Sean and I had written a couple of songs last summer and we went over them with Aaron – it wasn’t anything specific, but what really did it was that we got a day up at Bear Creek Studios and recorded basic tracks for two of the songs (since Evan had moved to Chicago we cut one of the songs without drums and we used Nada Surf’s Ira Elliot on the other). I think we were all a little worried how it was going to work out; as it turned out, the old chemistry was there and they turned out really great. It was really a terrific experience, since that feeling had been gone from the music-making process (at least for me) for years and years; I remember at the time thinking, “Oh yeah, *that’s* why we kept at it for all those years.” I think everyone else felt the same thing and our 10-year anniversary was coming up and it just seemed natural to play an anniversary show, and that went great; as far as performance experiences go, it has to rank as one of my all-time highlights. Other stuff just started happening after that and it seemed to gather a momentum of its own.

It’s my understanding that Evan Sult will not be participating in the band anymore. What’s the story there?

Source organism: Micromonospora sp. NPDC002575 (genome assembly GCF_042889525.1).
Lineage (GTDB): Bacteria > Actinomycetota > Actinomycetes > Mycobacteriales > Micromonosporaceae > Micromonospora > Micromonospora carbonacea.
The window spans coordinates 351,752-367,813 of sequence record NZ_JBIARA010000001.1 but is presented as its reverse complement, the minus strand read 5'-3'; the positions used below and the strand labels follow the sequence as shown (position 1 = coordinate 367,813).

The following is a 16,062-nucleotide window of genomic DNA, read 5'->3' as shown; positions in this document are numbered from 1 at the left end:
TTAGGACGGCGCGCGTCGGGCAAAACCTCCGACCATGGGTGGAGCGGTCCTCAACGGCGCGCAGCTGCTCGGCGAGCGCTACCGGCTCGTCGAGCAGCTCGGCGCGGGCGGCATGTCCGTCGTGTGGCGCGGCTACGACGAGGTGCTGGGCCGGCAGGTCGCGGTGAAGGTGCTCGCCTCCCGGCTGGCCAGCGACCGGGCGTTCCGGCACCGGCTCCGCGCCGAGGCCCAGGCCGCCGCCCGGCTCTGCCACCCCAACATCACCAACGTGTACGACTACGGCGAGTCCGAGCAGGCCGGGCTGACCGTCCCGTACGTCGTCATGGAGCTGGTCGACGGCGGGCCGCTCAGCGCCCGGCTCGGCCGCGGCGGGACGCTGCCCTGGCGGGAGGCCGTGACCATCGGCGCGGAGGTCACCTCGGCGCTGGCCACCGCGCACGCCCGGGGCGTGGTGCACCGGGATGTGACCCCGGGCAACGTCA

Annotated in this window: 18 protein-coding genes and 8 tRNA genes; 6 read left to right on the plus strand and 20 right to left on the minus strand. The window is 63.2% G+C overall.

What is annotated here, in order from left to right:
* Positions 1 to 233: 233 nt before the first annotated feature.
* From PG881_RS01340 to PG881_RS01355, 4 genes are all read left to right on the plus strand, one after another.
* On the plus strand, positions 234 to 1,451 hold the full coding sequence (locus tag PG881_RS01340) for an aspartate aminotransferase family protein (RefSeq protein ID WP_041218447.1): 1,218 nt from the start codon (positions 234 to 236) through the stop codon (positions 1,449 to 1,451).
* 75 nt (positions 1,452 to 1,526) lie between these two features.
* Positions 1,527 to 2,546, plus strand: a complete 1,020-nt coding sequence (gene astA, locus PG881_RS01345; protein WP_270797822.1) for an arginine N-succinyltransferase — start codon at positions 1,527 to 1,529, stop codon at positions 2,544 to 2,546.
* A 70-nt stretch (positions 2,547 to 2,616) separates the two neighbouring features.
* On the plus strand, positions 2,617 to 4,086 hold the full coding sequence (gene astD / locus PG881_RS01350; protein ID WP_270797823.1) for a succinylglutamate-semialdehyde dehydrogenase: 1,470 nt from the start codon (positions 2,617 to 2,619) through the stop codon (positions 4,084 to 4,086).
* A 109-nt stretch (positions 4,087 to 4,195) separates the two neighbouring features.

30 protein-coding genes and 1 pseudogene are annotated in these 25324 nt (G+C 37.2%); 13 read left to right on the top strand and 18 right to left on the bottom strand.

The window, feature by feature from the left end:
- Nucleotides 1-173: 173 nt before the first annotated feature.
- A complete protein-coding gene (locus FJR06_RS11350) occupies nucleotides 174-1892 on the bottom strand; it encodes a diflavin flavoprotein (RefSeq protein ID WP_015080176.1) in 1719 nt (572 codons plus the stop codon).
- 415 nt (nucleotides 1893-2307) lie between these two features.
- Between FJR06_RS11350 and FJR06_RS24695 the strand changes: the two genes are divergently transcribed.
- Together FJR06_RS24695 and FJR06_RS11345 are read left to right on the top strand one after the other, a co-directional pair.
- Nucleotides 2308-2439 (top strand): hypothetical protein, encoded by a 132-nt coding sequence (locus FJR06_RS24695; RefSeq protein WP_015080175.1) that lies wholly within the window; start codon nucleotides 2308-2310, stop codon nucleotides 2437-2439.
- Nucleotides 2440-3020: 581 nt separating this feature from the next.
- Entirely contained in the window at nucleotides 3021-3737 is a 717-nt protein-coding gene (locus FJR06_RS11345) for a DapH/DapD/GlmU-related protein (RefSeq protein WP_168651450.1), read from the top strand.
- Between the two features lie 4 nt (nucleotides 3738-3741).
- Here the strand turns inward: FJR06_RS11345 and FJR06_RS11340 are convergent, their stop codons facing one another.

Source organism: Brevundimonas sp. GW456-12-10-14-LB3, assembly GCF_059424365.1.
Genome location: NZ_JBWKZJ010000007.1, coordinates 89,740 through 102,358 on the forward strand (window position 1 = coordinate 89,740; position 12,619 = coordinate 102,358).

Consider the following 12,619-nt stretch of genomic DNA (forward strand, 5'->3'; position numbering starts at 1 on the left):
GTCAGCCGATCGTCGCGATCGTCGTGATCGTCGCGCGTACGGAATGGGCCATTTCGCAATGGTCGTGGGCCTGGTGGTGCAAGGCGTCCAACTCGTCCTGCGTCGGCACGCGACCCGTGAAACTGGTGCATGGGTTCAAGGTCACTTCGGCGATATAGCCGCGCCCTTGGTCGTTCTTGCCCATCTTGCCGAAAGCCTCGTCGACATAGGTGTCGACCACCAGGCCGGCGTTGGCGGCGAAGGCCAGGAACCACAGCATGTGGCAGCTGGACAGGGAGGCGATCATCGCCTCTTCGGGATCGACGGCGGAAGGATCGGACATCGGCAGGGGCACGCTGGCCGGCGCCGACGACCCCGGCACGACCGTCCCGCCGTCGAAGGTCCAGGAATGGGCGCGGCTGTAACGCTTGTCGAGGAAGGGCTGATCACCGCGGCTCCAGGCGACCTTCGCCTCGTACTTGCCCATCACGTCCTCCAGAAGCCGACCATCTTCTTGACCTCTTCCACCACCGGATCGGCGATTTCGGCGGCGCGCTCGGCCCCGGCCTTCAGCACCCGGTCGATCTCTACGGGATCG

Evan moved to Chicago a couple years ago; currently he’s doing well with his new band, The Bound Stems. You should check them out.

Fair or not, I’ve heard Harvey Danger referred to as a one hit wonder. How do you feel about this?

HdcoverThere’s really not much we can do about it. I can only speak for myself, but even having a “hit song” was something that I never thought about when we were writing/recording the first album. I was recently reading a book by Viktor Frankl and in the introduction he talks about how success is not something that is pursued but is rather something that ensues as a byproduct of the work you do; if you aim for it you’ll inevitably miss it. That mirrors our experience exactly; that we even had one hit still amazes me. We certainly weren’t trying to write a hit song.

We may never have another hit, we may have ten; to me there’s no way to determine or affect that. All I can do is work on the music; as long as that is satisfying then it’s worth doing. On the other hand, if the work is not satisfying but is commercially successful, it’s really no different than a day job, is it?

I’m pretty sure that quite a few of the people that bought Where Have All The Merrymakers Gone? , don’t even know that you ever released King James Version. How does this make you feel?

I’m sure of the people that bought Merrymakers, quite a few bought for “Flagpole Sitta” and didn’t really care for the rest. In which case they probably wouldn’t have been down with KJV, so that doesn’t make much difference. But it’s those that really “got” what we were doing that I hope got their hands on a copy of KJV, because I think they’d probably dig it. Hopefully we can find some way to do that. KJV certainly has some problems, but I think it holds up pretty well listening back to it.